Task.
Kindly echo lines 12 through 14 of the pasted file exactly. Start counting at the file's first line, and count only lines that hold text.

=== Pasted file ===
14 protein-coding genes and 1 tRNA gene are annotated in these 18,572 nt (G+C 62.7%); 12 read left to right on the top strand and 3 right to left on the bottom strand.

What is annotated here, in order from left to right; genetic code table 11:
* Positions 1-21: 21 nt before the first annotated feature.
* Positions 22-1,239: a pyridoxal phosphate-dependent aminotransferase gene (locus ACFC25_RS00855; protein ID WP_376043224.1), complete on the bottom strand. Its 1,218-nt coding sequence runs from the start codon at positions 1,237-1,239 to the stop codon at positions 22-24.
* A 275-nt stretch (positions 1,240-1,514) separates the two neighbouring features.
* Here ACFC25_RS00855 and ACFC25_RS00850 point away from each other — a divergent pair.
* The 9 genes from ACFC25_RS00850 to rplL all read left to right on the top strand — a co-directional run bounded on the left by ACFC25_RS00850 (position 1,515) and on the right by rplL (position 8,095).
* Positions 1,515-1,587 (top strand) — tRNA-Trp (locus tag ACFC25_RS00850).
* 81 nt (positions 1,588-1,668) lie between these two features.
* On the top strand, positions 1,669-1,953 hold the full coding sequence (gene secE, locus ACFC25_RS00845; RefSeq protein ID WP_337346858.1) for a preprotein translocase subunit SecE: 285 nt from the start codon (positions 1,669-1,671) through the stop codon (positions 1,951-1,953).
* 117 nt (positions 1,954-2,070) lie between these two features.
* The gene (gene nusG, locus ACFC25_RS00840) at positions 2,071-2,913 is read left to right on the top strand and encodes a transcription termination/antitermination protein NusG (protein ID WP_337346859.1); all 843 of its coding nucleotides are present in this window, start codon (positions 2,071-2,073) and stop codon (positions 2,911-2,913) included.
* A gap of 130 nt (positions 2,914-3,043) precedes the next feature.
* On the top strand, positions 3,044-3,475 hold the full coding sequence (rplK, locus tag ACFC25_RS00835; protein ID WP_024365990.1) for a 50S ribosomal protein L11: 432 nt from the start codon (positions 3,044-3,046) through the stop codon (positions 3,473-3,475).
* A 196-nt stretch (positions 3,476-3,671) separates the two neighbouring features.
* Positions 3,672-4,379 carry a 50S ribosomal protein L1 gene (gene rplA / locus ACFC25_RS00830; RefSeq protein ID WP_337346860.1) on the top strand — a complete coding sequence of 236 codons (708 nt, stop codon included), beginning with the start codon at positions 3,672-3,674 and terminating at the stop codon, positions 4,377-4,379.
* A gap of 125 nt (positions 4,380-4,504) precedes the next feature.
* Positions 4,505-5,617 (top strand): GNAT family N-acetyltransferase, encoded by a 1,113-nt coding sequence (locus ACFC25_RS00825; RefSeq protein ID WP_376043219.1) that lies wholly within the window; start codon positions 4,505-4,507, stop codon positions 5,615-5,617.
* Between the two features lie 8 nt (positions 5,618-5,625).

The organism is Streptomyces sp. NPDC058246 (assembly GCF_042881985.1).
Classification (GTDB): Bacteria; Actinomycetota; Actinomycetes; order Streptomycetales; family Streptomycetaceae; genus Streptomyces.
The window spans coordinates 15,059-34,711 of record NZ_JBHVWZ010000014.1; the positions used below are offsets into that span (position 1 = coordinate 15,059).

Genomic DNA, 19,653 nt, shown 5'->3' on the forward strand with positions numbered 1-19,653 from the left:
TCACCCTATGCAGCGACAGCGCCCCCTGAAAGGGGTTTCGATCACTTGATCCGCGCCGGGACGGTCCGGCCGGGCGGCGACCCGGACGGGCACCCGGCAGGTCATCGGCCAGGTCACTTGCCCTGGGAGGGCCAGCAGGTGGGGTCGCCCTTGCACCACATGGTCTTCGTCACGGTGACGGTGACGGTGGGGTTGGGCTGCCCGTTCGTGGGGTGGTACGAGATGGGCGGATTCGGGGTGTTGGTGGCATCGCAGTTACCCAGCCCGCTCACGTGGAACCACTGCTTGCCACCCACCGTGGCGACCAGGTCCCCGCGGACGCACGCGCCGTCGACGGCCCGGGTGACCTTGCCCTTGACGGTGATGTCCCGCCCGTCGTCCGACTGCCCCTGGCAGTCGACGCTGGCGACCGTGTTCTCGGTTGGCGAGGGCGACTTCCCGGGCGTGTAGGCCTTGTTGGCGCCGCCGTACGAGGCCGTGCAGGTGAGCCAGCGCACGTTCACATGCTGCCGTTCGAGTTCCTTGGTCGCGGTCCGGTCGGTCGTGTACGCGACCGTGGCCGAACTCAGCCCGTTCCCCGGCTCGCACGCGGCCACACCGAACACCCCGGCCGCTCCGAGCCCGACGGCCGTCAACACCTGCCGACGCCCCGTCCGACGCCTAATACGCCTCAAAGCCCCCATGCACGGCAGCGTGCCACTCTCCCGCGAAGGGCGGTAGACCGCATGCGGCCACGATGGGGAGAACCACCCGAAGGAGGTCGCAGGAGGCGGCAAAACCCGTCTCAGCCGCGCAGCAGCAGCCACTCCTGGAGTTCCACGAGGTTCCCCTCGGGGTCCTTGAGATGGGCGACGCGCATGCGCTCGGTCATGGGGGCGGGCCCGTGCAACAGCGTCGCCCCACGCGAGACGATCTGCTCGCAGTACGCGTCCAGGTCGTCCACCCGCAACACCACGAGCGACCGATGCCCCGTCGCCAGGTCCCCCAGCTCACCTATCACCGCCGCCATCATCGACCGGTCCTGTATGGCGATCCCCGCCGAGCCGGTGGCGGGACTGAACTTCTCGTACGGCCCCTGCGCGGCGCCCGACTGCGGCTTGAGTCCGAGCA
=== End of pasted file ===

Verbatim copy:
* The gene (gene nusG, locus ACFC25_RS00840) at positions 2,071-2,913 is read left to right on the top strand and encodes a transcription termination/antitermination protein NusG (protein ID WP_337346859.1); all 843 of its coding nucleotides are present in this window, start codon (positions 2,071-2,073) and stop codon (positions 2,911-2,913) included.
* A gap of 130 nt (positions 2,914-3,043) precedes the next feature.
* On the top strand, positions 3,044-3,475 hold the full coding sequence (rplK, locus tag ACFC25_RS00835; protein ID WP_024365990.1) for a 50S ribosomal protein L11: 432 nt from the start codon (positions 3,044-3,046) through the stop codon (positions 3,473-3,475).